10 Pre-, proto- and non-grunge Seattle oddities


Having done the now traditional disservice of misrepresenting the Pacific Northwest’s contribution to indie music, and Seattle’s in particular, I’ve decided I’m going to make up for it by laying out the ugly truth that Seattle is not a culturally isolated place, a place in which one good thing happened that extended from 1984 to 1994 and abruptly stopped. Sure, something as unique as a regional sound or scene can’t really happen with the same magnitude anymore (Gainesville, Fla., was the last city with a really distinct, albeit less diverse, take on punk), but many other things have come and gone in Seattle, some of it sucked, but a lot of it was at least interesting and deserves a second, perhaps even third listen. Here are ten recordings from ten artists from Seattle who either existed before or after the whole grunge things, but were able to exist well beyond it. And no, I didn’t include the Sonics—deal with it.

The FastbacksThe Question is No (1993, Sub Pop)

The Fastbacks are kind of a weird band, not because they sound weird, but because of the opposite. Theirs is a sound that could be loved by just about anybody who loves rock n’ roll, or pop in general. Founded in the late-`70s, they were one of the first Seattle punk bands, and they kept going well into the `90s, going through more drummers than Spinal Tap—including one Duff McKagan, later of Guns N’ Roses—but retaining that same pop edge that would do the Buzzcocks proud. Since it’s hard to zero in on one particular release, as they’ve had many, Sub Pop’s The Question is No is a good summary of the band’s output. They also did a cover of Green River’s “Swallow My Pride” on Sub Pop 200 that is simply adorable.

The BlackoutsLost Soul’s Club EP (1985, Wax Trax)

In the `90s there were some people in Chicago who wore t-shirts that said “Wax Trax not Sub Pop” though it was a Seattle band that made one of the label’s best early releases. The Blackouts were one of the early Seattle bands to break from the straight punk scene, choosing instead to play a PiL and Magazine-influenced art-punk that managed to outdo both bands in confrontation and creepiness. They left only a handful of singles and EPs in their short existence but they packed in a lot of sonic variety without ditching the tension and eeriness. Their final EP Lost Soul’s Club was produced by Al Jourgensen, who brought out the industrial chill of their guitars, the chaos of their saxophone, and the borderline instability of the vocals. I don’t exaggerate when I say that it’s a very unsettling listen, and their creepy video for “Idiot” doesn’t help. It left an impression on Jourgensen, who recruited their bassist Paul Barker and drummer Bill Rieflin to join Ministry, the former of which became a crucial collaborator—and a far more disciplined one at that—in the band as it transitioned from crappy darkwave to the industrial metal it’s better known for.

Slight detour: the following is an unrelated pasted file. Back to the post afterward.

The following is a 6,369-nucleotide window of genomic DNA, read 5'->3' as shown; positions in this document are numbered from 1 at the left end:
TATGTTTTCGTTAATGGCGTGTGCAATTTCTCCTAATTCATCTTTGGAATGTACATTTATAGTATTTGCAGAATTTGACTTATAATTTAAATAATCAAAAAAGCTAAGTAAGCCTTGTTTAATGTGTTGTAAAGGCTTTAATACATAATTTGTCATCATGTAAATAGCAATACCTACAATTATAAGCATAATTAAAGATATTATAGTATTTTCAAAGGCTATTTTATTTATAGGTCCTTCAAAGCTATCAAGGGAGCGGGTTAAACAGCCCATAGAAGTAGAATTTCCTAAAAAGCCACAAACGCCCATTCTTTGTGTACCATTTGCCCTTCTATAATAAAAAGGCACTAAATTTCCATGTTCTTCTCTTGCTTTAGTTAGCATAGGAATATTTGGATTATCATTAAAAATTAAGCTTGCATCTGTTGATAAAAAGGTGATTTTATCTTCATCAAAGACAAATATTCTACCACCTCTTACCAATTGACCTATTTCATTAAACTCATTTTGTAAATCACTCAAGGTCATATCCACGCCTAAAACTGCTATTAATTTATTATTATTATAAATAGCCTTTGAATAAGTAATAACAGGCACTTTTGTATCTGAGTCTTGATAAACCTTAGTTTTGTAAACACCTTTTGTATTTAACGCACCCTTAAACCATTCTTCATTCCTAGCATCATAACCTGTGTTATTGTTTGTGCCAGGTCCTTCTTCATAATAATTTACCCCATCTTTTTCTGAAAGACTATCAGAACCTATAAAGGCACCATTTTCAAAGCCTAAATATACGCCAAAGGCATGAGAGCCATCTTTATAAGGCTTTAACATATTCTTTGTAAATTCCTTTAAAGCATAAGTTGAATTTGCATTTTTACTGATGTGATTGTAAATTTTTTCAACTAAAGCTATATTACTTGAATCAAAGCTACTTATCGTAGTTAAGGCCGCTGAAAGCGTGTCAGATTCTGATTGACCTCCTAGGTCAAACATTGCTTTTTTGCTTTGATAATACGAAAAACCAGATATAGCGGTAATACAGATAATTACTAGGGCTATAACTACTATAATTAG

Steven Jesse BernsteinPrison (1991, Sup Pop)

Before Bernstein committed suicide in 1991, he was able to hear only one completed track off of his only album, “No No Man pt. 1,” though many others heard it when Oliver Stone included it in the opening credits of Natural Born Killers, making it the only good part of the film. Originally intended as a live album of songs to be performed at an actual prison, fate rightfully intervened to evolve the project into a showcase of Bernstein’s best and weirdest prose, poetry, and prose poetry, all set to producer Steve Fisk’s background music, at times channeling jazz, hip hop, metal and ambient. A deep distrust, if not full on hatred, of slam poetry is as natural as nocturnal emissions for any normal person, and while Bernstein was a part of that, he was nonetheless an alien presence, opening for the likes of Soundgarden, as well as Big Black’s last show. He made it his business to be confrontational whenever possible, apparently even performing with a small rodent in his mouth. Despite the gimmicks—some would say mental illness, which he did suffer from—he was a compelling, charismatic writer and performer, the best possible non-musical opening act. His gravelly, nasal voice exuded both anger and sadness, his mini-memoir “Face” is both disturbing and moving, it’s the most personal, stylishly composed document of self-loathing ever put to paper or tape.

Mr. Epp and the CalculationsOf Course I’m Happy, Why? EP (1982, Pravda)

Despite their best efforts, Mark Arm & co. were unable to convince their audience that Mr. Epp was the “worst band in the world,” at the very least they only sucked, and even then they evened everything out by being chaotic and funny. Imagine if you will a kind of art school Dead Milkmen, combining the fast hardcore of the time with a very untimely aesthetic of artistic cabin fever, the kind of creativity that comes from being inspired by Black Flag but being isolated from them for long periods. Mr. Epp is primary evidence for anyone who wants to make the case that “joke” bands can be far superior to legitimate bands like MDC, SSD and DRI.

Student NurseAs Seen on TV EP (1980, Rug)